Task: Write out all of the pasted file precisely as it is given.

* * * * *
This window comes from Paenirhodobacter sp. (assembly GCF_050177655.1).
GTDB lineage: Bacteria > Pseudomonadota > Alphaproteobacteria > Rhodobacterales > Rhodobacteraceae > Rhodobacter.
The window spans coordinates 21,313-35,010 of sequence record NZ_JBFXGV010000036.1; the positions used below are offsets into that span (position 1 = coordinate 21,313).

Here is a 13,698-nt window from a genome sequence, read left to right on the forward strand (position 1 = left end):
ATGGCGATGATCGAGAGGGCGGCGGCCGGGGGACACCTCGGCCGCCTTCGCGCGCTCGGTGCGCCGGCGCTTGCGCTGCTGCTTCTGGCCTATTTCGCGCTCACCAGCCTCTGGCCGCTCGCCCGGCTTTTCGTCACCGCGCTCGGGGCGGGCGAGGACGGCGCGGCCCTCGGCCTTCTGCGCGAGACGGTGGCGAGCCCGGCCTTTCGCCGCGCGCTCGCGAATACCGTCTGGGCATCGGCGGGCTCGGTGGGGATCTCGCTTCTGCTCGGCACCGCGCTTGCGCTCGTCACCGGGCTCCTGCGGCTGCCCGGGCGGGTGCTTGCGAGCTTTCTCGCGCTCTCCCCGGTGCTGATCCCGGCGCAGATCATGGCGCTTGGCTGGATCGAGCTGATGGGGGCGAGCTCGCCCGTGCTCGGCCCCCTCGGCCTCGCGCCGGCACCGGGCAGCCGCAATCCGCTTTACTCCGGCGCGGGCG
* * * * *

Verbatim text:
This window comes from Paenirhodobacter sp. (assembly GCF_050177655.1).
GTDB lineage: Bacteria > Pseudomonadota > Alphaproteobacteria > Rhodobacterales > Rhodobacteraceae > Rhodobacter.
The window spans coordinates 21,313-35,010 of sequence record NZ_JBFXGV010000036.1; the positions used below are offsets into that span (position 1 = coordinate 21,313).

Here is a 13,698-nt window from a genome sequence, read left to right on the forward strand (position 1 = left end):
ATGGCGATGATCGAGAGGGCGGCGGCCGGGGGACACCTCGGCCGCCTTCGCGCGCTCGGTGCGCCGGCGCTTGCGCTGCTGCTTCTGGCCTATTTCGCGCTCACCAGCCTCTGGCCGCTCGCCCGGCTTTTCGTCACCGCGCTCGGGGCGGGCGAGGACGGCGCGGCCCTCGGCCTTCTGCGCGAGACGGTGGCGAGCCCGGCCTTTCGCCGCGCGCTCGCGAATACCGTCTGGGCATCGGCGGGCTCGGTGGGGATCTCGCTTCTGCTCGGCACCGCGCTTGCGCTCGTCACCGGGCTCCTGCGGCTGCCCGGGCGGGTGCTTGCGAGCTTTCTCGCGCTCTCCCCGGTGCTGATCCCGGCGCAGATCATGGCGCTTGGCTGGATCGAGCTGATGGGGGCGAGCTCGCCCGTGCTCGGCCCCCTCGGCCTCGCGCCGGCACCGGGCAGCCGCAATCCGCTTTACTCCGGCGCGGGCG